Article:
I arrived on planet Earth as an ugly baby (except through the eyes of my mother), sad but true.
As a young child I spoke with an unexplainable accent, strange but true. Growing up it became apparent that I was
home to two conflicting energies, that I refer to as the bunny and the bull. The bunny: gentle, content, with an easeful disposition, kind heart and free spirit. The bull: stubborn, tough, with a no pain no gain mentality and a fierce competitive drive. Throughout elementary school I struggled with traditional learning until I began to feed the bunny through art,
and the bull through athletics. These two energies independently excelled but were not at peace.
The bull continued to dominate the bunny. Feeling continuously conflicted and being pulled in two
At age 14 an unexpected gift was brought into my life, the birth of my niece Kayla.
I became an aunt to this amazing child who named me Mesa. Kayla taught me true love and the importance
of maintaining a light, open heart. This was yet another opportunity for the bunny and the bull to meet.
This love taught me how to soften and nurture and relentlessly protect.
The bunny began to shine but the bull was still the boss.
Through college I continued to pursue art and rode the wave of competition as a scholarship athlete.
Day after day my life was driven by competition and fear of perceived failure. My value was always tied to my
performance against others. I grew physically and mentally exhausted. My body was beat up, suffering from injury
and abuse — not only was I training hard, but I was partying hard and masking the pain. My mind was beat up and
the conflict between the bunny and the bull was coming to a head. I confided in an art professor, and she advised
I attend a yoga class with her. I was introduced to a realm I had no idea existed, I didn't know you could rest
without sleeping. I began learn how to give permission to rest and be still.
I choose to step away from the athletic world for the first time in my life and found myself struggling with identity but knew I was ready
for change. I grew my wings and took flight on my first solo journey across the world: to New Zealand. Here I discovered a culture rooted in
The Natural World, an epically diverse environment, and a society focused on sustainability and ingenuity. The bunny was here and no longer intimidated by the bull. With butterflies in my stomach and warmth in my heart, I knew I was changing.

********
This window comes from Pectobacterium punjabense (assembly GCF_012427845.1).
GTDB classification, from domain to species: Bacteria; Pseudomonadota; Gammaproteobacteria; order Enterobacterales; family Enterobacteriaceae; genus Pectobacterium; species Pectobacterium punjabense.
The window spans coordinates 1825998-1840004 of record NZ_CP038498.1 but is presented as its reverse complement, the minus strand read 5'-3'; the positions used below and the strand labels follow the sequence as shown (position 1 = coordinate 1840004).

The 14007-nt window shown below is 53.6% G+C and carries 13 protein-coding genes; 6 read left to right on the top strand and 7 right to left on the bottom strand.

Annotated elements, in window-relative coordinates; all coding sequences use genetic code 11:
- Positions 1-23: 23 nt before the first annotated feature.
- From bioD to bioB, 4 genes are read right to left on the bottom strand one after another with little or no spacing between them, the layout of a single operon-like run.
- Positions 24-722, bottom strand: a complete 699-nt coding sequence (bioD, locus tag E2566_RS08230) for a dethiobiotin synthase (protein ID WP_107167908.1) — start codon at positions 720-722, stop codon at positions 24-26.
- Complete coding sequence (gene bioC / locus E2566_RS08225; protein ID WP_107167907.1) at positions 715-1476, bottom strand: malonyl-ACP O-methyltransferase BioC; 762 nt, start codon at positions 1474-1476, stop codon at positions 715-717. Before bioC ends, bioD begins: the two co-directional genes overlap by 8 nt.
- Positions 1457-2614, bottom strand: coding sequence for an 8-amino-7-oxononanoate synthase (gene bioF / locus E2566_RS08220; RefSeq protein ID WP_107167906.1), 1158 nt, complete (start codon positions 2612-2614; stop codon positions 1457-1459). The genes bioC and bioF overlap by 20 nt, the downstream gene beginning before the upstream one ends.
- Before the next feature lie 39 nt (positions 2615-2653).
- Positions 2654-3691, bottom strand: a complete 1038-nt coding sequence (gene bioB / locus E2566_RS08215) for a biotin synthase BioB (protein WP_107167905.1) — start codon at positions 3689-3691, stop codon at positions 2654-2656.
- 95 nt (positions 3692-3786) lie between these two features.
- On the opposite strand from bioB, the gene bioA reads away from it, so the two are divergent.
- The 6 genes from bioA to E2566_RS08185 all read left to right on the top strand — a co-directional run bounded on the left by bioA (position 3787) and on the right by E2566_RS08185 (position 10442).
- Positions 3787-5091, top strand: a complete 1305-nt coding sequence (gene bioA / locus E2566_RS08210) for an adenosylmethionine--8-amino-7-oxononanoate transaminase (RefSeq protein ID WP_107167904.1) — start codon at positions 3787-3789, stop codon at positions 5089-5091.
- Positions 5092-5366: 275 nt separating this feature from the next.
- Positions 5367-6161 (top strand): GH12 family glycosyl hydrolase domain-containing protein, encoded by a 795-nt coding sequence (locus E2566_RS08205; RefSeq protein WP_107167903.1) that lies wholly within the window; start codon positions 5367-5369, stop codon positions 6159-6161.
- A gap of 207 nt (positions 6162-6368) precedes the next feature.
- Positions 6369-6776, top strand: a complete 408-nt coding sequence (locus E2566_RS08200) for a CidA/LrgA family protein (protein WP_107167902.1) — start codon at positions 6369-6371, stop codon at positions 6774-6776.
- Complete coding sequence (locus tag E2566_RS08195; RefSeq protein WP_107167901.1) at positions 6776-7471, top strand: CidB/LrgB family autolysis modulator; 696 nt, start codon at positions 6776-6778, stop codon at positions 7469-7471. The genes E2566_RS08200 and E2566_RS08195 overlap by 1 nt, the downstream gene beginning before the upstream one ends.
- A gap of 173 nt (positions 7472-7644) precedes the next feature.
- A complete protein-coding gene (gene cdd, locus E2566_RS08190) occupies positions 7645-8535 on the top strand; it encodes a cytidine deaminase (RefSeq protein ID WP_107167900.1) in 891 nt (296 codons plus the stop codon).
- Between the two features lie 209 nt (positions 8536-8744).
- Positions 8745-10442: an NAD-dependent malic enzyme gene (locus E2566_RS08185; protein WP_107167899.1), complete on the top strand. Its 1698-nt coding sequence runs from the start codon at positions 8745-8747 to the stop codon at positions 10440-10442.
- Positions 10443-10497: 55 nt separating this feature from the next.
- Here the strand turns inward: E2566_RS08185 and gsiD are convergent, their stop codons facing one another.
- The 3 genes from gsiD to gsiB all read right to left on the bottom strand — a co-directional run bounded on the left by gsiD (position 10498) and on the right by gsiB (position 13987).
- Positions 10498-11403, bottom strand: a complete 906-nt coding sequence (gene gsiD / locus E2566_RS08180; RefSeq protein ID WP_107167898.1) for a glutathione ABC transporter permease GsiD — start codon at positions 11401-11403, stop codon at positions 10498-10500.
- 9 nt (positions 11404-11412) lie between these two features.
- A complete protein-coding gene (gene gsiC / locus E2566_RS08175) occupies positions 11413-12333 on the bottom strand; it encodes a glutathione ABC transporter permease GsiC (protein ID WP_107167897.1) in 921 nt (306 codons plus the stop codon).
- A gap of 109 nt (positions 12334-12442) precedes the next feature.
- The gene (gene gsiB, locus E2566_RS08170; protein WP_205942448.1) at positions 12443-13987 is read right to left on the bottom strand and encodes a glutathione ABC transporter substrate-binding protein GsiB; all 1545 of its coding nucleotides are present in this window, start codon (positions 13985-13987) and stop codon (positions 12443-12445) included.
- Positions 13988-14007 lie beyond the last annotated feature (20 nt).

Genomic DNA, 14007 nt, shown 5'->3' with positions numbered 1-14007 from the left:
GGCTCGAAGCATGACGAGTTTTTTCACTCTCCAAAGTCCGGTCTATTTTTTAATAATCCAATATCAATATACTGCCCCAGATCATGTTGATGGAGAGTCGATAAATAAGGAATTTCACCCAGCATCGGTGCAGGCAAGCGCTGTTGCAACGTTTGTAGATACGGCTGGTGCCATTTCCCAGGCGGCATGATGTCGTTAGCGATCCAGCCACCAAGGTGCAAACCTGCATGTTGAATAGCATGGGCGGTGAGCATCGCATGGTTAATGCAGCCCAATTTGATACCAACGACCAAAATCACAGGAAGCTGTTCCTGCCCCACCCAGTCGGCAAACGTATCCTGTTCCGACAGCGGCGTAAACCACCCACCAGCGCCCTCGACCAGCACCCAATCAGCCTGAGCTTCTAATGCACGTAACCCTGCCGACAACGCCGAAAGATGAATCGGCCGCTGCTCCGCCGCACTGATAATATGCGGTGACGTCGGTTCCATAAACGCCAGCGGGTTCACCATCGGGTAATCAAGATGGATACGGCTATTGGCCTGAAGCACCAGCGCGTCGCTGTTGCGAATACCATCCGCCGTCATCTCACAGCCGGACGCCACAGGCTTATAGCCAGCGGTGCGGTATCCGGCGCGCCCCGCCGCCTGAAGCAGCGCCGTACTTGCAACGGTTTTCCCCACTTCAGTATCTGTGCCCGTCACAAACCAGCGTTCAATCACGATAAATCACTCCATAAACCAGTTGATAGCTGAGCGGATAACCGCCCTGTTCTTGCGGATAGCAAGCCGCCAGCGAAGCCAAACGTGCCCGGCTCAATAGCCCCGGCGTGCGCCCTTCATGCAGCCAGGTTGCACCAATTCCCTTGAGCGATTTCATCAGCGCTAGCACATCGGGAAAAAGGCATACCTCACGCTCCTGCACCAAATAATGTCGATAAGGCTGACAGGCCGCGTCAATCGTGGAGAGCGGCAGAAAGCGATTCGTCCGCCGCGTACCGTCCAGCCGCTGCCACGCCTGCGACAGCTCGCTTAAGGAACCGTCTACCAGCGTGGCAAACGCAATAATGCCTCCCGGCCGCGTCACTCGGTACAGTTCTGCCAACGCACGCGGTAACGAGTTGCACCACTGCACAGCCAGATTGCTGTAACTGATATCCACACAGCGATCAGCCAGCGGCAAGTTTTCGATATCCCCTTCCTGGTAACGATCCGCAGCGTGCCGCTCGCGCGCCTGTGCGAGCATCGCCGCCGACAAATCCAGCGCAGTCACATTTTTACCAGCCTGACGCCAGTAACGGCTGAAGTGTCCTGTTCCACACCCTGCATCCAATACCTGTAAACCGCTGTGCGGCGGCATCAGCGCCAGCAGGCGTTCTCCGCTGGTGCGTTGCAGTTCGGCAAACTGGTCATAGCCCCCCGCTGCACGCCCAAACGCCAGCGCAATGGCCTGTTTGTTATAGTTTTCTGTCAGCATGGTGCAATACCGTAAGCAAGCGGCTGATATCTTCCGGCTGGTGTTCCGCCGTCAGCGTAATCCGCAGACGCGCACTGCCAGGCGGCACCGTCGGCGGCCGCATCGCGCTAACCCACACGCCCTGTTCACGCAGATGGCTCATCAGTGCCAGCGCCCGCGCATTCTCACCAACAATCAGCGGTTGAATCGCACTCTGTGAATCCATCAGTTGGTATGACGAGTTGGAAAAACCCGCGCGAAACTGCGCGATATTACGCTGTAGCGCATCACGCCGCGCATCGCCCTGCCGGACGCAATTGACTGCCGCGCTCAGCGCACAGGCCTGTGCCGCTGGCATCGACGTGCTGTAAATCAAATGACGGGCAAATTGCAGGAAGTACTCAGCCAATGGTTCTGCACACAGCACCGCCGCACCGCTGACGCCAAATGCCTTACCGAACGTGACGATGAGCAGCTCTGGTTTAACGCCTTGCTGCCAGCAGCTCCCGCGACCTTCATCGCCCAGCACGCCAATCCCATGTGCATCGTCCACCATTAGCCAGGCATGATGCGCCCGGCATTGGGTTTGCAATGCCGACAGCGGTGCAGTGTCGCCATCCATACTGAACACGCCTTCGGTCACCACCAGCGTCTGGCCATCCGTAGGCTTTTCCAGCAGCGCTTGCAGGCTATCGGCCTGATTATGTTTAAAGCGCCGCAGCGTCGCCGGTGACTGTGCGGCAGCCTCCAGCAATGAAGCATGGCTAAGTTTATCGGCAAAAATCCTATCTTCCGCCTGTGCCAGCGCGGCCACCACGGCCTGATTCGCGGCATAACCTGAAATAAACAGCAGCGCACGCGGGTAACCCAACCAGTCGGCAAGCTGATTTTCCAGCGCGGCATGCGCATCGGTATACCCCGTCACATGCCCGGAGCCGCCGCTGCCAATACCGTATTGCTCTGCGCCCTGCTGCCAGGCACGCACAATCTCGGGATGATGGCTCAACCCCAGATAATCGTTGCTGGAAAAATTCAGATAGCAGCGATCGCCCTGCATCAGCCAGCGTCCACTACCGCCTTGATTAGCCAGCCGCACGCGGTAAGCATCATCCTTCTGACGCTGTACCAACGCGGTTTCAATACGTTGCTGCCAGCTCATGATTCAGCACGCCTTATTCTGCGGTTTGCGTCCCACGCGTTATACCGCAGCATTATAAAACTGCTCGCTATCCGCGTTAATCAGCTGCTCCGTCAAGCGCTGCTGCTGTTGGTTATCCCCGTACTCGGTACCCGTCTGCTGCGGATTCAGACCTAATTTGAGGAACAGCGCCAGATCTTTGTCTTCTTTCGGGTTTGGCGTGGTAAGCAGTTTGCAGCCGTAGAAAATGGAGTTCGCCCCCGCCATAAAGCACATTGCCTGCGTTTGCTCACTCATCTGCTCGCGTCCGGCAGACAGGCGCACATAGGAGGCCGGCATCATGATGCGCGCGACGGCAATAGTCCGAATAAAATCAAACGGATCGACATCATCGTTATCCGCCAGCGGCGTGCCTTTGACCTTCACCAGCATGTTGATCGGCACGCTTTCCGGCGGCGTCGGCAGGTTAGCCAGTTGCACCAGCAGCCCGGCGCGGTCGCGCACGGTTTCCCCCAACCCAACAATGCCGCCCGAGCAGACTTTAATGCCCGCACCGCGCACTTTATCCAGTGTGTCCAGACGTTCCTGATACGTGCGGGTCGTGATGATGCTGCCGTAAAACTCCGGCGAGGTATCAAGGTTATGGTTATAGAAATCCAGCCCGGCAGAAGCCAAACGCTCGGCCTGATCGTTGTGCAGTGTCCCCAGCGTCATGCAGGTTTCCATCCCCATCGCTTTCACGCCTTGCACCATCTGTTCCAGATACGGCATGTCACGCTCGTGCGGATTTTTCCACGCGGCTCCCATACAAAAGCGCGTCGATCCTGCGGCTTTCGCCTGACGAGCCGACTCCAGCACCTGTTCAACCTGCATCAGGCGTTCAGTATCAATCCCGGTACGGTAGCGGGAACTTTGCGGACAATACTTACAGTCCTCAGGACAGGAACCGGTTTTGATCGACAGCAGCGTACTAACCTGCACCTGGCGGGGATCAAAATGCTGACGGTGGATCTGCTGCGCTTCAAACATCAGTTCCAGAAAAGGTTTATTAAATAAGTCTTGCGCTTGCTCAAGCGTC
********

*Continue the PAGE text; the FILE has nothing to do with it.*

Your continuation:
I returned home from abroad, finished college, and immediately started a small art-based company, Mesa Enterprises.
As I began to open up to this transformation, there was a distinct eruption. Within a matter of months I lost my grandfather
who lived with me, along with my dog, shattered my knee, split with my partner, and was diagnosed with ulcerative colitis. After grieving, undergoing two reconstructive knee surgeries, unable to walk for 5 months and learning about this chronic autoimmune disease, I realized something had to shift. Struggling to get my symptoms under control, I made the bold choice to dive deeper
into my suffering in an effort to explore its underlying teachings. What I found here is that pain is not weakness. My ability to face pain and hold it with compassion is perhaps my greatest strength. The bull and the bunny are one in this strength.
The bull does not need to dominate and the bunny does not need to fear. They are capable of living
together in peace, in a union that I refer to as determined compassion.
I accepted this as my path and with practice I have learned to honor my struggles as my teachers. I understand now that
when I am in my power I am a Calm Bull, a Steadfast Bunny, no longer needing to display my strength through force,
or run from discomfort. Acknowledging the waves of aggression and lapses of equanimity are the only moments I can be
taken from peace. The matador can never conquer the Calm Bull and the hunter can never catch the Steadfast Bunny.
Today Mesa Lifestyle serves to guide others to merge their internal forces through practice within art, nature,
and yoga – enabling individuals to honor their inner teacher and find their freedom.